As the money trickled in, Jimbo added musicians to the band, as well as the last two strings to his guitar. Their trademark sound began to take shape. Wendy, always the reader of the group, picked the band name of “Fluffernutters” from the little-known Shakespeare sequel, “The Merchant of Venice on Gilligan’s Island”. The exact dates are sketchy, but it is believed to be around this time that their first recording, “Oh, Lord! Not The Livestock!” was released.
While their regional popularity kept them in groceries, national acclaim eluded them until, after a chance encounter in a rest stop, “Tiny” Timmy Barker agreed to sing one of Jimbo’s songs on his regular segment of the Grand Ole Opry. One week later, Barker performed “My Train is at the Station (But My Ticket’s for the Bus)” before a sold-out crowd at the Ryman Auditorium in Nashville, as well as millions of listeners on the radio.
Interviewed years later about those first days of stardom, Jimbo reflected, “If there was ever a moment, that was one.” Asked to elaborate, he continued, “If I had known then what I know now, I wouldn’t have taken ‘no’ for an answer. But to know what was then the unknowable...well, you know.”
After a national tour created a cult following of bikers, Celtic poets and (predictably) cross-dressing pipefitters, the band experienced their most productive period. While several releases broke the Top 100, only the Christmas classic, “Santa Hates a Whiner” received wide play.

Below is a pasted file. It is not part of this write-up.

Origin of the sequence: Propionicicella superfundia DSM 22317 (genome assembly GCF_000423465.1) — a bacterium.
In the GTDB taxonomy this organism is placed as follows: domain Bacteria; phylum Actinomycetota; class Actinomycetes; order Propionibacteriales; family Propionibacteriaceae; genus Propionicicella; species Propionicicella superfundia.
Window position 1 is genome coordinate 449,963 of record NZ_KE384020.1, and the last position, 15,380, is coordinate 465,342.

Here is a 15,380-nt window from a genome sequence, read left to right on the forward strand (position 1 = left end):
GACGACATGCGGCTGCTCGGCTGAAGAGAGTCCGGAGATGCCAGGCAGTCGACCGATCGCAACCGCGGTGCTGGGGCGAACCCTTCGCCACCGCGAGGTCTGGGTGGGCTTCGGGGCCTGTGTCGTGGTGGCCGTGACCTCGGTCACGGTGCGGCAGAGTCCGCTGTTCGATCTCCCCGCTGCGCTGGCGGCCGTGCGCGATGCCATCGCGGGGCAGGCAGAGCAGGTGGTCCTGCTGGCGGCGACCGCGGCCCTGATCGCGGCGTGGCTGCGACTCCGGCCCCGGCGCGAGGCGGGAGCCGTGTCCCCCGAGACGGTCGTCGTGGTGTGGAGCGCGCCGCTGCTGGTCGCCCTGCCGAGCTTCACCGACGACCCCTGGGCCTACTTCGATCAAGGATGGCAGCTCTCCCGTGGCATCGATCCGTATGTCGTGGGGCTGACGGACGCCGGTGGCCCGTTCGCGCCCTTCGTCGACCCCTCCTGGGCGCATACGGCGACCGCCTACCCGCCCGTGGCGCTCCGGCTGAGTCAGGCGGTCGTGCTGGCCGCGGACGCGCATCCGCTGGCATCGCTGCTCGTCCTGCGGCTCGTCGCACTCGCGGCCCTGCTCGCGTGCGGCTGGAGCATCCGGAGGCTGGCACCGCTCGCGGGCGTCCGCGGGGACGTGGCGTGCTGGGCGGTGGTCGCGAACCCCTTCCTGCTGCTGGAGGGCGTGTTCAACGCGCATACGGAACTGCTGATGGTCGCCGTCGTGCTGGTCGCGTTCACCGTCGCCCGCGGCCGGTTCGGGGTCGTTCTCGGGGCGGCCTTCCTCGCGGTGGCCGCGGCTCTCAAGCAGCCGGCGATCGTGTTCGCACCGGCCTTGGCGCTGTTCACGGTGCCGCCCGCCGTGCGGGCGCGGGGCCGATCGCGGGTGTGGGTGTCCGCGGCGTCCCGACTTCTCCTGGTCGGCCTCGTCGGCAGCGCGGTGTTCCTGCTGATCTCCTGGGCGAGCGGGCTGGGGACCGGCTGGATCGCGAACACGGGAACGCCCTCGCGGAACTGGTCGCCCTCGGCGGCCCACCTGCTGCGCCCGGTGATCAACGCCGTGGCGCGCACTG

Financial solvency didn’t seem to bring happiness to Jimbo. He complained to friends he felt like a sell-out artistically. It was from this spiritual hunger that sprang the the concept album, “It’s Not My Fault Sheep Flirt”. Unaccustomed to the unflinching honesty of songs like “Ears Aren’t Handles” and “Drink ‘Til I’m Handsome”, fans stayed away from Fluffernutter performances in droves.
Jimbo even tried releasing a gospel single under a pseudonym, but an angry mob of Mormons seized the acetates and all the copies, feeding them to a bonfire. “Jesus Was A Righteous Dude” was never released. Later that same year, the band was dropped by their label and ultimately disbanded.
In the wake of professional disaster, Jimbo and Wendy’s marriage crumbled as he battled an addiction to furniture polish. “He tried to hide it,” explained Wendy, “but he’d come home reeking of lemons.” They divorced after six years of marriage, with Wendy keeping custody of her eleven children as well as the three they’d produced together, Jumbo, Jimbolina and Super Jimbo.
In recent years, sightings of Jimbo are sporadic. Rumors of a Fluffernutter reunion are rampant on the internet. Like most fans, I’ll believe it when I see it. Maybe it’s not possible for a boy with a dream and a four-string guitar to make it in music today. For those of us that remember the magic, we have these songs and the legend to sustain us.
As Jimbo himself once said: “Music has always been my lady. I’d be proud to be remembered as the angry red mark left by her bra strap.”